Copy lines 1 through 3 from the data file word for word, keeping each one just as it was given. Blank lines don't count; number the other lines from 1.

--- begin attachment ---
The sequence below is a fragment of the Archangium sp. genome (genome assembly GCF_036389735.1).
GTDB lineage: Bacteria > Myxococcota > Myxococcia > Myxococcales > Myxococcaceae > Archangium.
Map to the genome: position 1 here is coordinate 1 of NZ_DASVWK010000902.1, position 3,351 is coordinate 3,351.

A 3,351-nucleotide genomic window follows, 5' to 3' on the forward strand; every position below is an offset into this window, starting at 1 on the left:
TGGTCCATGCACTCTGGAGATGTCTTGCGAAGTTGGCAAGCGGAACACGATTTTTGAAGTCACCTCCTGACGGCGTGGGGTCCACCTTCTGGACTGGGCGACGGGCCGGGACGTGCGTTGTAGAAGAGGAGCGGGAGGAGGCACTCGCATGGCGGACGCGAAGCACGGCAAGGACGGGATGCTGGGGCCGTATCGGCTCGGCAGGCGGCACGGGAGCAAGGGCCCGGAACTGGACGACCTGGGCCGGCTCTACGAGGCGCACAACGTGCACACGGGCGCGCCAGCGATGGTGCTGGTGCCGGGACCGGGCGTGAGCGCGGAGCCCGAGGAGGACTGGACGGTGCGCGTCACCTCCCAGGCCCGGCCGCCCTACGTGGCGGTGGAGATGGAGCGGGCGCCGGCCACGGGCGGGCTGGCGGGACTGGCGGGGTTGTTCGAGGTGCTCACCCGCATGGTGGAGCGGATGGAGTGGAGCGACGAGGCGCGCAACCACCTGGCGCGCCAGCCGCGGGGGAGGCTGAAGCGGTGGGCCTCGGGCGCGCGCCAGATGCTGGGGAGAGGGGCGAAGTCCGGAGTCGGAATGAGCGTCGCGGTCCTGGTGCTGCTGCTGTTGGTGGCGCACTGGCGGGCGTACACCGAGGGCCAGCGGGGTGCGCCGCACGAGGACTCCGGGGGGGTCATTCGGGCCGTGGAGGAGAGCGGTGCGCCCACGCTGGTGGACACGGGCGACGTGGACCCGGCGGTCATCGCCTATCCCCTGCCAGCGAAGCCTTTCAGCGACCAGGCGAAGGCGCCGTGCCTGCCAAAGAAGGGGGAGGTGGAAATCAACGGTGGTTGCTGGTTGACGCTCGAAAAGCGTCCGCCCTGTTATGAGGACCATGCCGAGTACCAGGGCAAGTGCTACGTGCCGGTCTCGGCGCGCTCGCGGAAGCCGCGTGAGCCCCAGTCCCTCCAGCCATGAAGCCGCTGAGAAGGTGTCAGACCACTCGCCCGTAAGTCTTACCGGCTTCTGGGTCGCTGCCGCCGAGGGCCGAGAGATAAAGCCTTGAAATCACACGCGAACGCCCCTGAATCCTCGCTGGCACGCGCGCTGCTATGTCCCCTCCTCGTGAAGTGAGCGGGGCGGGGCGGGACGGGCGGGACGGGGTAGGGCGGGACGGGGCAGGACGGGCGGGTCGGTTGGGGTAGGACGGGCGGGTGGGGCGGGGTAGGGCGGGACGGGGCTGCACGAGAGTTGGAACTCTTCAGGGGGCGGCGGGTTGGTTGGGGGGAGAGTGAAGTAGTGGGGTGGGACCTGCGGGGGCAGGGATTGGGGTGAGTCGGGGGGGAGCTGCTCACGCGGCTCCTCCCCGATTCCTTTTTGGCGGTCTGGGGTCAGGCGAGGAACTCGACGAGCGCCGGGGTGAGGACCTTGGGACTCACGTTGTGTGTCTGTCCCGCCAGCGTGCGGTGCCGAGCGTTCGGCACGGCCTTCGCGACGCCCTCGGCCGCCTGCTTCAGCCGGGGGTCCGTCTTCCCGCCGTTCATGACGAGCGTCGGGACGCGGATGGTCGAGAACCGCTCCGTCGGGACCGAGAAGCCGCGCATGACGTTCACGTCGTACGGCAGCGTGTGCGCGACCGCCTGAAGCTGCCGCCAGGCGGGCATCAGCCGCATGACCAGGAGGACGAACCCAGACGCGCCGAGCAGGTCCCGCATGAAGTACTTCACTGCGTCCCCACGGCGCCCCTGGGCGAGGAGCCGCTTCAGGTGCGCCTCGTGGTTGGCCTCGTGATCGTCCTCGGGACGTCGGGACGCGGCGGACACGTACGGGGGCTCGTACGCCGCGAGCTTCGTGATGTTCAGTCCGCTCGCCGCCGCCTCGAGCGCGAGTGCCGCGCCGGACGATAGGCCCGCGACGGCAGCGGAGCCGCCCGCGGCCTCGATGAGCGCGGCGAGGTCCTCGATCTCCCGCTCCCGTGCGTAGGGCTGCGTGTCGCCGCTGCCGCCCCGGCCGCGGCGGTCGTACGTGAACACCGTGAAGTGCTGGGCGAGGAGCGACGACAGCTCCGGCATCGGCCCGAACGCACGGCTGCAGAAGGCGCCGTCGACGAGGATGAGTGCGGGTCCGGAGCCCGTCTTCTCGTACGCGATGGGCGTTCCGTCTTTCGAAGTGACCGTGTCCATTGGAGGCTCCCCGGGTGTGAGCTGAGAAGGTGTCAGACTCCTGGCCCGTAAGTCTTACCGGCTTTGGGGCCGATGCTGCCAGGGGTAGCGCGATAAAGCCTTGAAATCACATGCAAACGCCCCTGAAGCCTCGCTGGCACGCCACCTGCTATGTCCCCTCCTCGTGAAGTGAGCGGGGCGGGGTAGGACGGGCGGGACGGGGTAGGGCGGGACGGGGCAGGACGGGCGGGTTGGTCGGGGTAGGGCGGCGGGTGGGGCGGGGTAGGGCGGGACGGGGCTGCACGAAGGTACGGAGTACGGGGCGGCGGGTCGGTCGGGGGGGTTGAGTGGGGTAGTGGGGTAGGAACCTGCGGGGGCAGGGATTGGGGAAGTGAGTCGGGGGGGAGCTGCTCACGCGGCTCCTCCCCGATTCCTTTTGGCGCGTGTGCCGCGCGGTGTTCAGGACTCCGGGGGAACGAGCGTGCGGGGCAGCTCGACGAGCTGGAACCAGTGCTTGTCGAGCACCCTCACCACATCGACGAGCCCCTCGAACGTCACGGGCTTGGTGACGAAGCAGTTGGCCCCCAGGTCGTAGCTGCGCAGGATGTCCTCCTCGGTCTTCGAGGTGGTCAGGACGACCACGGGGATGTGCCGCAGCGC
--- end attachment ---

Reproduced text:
The sequence below is a fragment of the Archangium sp. genome (genome assembly GCF_036389735.1).
GTDB lineage: Bacteria > Myxococcota > Myxococcia > Myxococcales > Myxococcaceae > Archangium.
Map to the genome: position 1 here is coordinate 1 of NZ_DASVWK010000902.1, position 3,351 is coordinate 3,351.